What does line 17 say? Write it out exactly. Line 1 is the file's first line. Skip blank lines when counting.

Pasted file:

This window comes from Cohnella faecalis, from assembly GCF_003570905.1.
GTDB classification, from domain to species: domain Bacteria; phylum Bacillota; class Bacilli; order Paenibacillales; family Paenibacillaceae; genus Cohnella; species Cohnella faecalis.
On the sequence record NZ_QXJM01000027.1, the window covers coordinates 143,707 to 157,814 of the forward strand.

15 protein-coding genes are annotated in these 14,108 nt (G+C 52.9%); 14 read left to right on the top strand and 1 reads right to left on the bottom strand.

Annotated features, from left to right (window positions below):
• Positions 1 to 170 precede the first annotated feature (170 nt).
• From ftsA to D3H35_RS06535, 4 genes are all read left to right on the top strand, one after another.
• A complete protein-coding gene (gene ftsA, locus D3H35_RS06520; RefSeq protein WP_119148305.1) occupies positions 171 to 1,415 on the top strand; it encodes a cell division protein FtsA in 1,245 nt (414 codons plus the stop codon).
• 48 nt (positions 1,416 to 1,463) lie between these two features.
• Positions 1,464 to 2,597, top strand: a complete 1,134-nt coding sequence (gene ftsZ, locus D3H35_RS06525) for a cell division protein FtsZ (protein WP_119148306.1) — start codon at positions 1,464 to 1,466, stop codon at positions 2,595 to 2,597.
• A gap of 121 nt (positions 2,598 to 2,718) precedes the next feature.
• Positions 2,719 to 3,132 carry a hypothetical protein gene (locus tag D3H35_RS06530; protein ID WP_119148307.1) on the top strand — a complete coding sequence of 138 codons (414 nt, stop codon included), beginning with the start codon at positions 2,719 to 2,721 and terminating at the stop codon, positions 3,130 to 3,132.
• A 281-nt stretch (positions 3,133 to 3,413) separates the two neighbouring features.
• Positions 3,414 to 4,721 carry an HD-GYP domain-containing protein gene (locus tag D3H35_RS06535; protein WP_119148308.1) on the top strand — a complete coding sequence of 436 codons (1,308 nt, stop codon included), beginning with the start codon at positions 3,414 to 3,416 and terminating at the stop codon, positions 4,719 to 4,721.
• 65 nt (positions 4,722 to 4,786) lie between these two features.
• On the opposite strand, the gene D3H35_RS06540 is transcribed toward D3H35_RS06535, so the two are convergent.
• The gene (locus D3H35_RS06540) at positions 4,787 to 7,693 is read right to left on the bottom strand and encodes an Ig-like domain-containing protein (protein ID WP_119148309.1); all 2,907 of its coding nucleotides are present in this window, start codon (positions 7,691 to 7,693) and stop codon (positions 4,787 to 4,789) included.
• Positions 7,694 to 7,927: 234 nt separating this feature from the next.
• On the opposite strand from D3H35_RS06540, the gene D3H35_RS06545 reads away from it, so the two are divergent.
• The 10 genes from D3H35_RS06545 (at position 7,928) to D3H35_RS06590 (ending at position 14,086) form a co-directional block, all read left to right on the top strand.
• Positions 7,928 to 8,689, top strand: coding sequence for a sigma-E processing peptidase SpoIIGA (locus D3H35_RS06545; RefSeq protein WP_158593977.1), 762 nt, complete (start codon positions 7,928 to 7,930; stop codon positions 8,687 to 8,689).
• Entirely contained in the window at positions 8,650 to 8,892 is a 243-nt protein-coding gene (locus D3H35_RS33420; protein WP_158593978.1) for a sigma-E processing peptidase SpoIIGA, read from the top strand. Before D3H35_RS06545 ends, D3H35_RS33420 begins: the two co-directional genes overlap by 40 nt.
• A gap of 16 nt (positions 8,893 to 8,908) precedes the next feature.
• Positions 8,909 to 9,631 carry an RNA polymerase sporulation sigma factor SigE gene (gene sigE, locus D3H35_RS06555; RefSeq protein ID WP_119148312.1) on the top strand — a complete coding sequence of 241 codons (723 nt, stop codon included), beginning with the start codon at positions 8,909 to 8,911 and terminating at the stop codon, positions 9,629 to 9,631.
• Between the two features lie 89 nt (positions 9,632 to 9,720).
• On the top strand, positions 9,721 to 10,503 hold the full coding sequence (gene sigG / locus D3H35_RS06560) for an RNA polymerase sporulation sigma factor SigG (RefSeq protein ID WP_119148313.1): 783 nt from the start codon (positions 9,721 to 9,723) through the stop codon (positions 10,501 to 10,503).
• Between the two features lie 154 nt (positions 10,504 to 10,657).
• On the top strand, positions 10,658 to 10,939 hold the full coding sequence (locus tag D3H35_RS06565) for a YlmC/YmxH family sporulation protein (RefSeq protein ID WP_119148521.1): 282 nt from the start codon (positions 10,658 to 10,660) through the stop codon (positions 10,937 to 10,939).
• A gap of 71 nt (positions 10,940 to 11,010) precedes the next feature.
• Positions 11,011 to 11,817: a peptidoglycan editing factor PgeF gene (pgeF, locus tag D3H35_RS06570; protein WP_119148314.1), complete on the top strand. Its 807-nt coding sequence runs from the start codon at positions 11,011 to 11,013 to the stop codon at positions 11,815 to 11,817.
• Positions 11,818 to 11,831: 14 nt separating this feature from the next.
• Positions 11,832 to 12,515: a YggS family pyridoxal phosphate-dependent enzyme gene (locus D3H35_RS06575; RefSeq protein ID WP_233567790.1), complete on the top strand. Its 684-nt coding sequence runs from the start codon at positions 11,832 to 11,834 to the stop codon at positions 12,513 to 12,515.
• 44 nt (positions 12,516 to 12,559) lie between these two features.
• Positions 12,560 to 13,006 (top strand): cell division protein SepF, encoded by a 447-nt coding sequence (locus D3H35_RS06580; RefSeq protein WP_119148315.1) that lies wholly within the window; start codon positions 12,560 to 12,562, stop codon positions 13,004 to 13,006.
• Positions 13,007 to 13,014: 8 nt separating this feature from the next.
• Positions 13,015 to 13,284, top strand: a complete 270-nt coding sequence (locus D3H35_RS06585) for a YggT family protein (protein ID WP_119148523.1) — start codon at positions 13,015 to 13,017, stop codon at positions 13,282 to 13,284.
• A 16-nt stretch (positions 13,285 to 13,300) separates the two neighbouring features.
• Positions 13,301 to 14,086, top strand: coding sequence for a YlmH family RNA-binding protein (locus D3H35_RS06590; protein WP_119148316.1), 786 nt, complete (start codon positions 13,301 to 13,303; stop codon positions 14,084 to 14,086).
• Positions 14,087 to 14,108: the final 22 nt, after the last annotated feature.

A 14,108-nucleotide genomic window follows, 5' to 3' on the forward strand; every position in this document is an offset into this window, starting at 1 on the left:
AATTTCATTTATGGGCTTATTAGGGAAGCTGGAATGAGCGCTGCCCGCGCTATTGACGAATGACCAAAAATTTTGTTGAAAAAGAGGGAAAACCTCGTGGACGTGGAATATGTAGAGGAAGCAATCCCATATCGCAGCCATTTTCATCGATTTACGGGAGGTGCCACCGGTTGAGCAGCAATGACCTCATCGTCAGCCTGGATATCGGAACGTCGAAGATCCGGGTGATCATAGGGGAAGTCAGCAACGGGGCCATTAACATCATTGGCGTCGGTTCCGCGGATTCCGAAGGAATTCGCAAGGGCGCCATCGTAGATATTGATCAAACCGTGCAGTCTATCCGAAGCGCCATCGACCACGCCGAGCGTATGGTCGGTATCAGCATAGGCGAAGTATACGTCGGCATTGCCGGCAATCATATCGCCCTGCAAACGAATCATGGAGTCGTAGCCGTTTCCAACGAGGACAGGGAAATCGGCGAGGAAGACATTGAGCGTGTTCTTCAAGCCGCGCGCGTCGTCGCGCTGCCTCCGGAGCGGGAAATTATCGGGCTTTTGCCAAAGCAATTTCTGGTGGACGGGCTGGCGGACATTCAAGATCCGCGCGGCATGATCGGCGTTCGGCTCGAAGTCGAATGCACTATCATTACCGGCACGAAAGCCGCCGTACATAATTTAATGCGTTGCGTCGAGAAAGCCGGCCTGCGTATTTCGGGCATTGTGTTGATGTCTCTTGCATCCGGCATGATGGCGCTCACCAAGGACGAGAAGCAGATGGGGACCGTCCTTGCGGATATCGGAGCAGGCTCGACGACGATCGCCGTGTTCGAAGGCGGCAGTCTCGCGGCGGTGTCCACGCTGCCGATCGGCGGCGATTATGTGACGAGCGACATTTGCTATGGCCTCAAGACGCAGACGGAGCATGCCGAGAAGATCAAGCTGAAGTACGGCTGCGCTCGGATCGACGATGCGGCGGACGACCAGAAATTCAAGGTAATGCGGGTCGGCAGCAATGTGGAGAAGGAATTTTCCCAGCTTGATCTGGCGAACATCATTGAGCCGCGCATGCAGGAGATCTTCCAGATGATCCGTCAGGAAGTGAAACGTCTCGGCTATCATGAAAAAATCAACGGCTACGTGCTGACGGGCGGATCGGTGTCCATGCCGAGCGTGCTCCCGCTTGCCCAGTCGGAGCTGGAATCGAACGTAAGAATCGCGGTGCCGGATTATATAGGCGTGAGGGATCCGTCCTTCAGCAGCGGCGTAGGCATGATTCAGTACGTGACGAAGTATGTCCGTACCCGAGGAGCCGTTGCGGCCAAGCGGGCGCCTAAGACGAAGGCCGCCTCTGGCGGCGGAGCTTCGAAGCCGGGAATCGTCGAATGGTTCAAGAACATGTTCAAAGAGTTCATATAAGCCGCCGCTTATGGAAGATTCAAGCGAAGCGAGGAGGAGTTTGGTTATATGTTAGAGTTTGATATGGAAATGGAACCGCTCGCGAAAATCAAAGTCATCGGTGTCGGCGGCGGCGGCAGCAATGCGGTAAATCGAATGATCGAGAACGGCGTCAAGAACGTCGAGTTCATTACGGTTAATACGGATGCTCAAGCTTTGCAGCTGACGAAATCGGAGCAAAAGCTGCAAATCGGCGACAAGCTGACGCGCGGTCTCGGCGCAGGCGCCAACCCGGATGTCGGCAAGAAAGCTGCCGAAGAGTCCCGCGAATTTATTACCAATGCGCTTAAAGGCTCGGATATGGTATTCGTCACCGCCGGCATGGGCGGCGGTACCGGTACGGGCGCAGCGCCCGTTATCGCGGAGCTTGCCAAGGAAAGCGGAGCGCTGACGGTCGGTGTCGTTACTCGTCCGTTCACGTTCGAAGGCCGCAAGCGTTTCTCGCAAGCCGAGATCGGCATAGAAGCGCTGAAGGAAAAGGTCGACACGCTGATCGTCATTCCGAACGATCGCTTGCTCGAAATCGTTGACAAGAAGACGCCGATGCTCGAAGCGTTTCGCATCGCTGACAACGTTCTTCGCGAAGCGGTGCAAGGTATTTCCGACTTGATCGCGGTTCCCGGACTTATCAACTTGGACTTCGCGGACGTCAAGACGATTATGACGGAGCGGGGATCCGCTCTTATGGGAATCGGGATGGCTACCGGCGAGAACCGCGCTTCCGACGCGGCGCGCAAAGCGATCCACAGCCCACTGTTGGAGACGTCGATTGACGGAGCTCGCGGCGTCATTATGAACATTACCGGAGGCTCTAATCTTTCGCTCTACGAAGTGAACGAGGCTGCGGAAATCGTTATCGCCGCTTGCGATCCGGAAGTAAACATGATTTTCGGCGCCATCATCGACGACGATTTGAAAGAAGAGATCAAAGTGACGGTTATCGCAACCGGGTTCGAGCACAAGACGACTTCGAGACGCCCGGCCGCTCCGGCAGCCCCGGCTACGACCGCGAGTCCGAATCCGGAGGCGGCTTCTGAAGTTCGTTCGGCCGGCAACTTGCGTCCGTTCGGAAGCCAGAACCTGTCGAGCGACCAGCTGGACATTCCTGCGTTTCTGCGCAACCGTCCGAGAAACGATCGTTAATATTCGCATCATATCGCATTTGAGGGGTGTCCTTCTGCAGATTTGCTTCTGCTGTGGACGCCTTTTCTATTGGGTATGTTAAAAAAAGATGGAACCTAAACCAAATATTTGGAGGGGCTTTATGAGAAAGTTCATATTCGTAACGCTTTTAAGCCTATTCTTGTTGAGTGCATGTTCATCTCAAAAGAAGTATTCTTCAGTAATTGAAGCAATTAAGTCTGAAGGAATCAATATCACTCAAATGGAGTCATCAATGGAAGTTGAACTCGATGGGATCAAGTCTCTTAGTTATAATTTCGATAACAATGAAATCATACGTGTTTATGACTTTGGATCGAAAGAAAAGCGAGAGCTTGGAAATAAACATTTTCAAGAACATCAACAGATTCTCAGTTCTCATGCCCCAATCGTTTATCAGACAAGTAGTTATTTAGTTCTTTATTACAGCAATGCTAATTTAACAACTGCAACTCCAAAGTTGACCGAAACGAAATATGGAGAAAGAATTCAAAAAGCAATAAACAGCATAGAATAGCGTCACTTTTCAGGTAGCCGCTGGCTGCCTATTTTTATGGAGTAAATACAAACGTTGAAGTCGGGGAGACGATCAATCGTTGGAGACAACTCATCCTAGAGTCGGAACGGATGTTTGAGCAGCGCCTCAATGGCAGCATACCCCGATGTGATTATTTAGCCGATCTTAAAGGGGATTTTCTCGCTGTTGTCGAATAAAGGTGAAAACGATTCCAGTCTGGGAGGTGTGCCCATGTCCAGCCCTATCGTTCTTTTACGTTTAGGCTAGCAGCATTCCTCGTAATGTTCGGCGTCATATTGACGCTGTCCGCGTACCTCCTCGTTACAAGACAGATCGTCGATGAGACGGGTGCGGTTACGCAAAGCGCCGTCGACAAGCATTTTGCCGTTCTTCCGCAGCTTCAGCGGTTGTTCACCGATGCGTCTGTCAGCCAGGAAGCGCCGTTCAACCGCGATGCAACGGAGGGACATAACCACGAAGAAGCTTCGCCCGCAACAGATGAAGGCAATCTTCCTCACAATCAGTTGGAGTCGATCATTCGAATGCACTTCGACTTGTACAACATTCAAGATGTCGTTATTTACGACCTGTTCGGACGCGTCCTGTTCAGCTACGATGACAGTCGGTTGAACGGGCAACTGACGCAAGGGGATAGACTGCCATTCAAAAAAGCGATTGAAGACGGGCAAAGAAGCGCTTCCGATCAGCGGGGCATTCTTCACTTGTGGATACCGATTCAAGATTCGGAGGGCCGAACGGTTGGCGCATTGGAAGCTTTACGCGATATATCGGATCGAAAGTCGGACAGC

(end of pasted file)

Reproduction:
• The gene (locus D3H35_RS06540) at positions 4,787 to 7,693 is read right to left on the bottom strand and encodes an Ig-like domain-containing protein (protein ID WP_119148309.1); all 2,907 of its coding nucleotides are present in this window, start codon (positions 7,691 to 7,693) and stop codon (positions 4,787 to 4,789) included.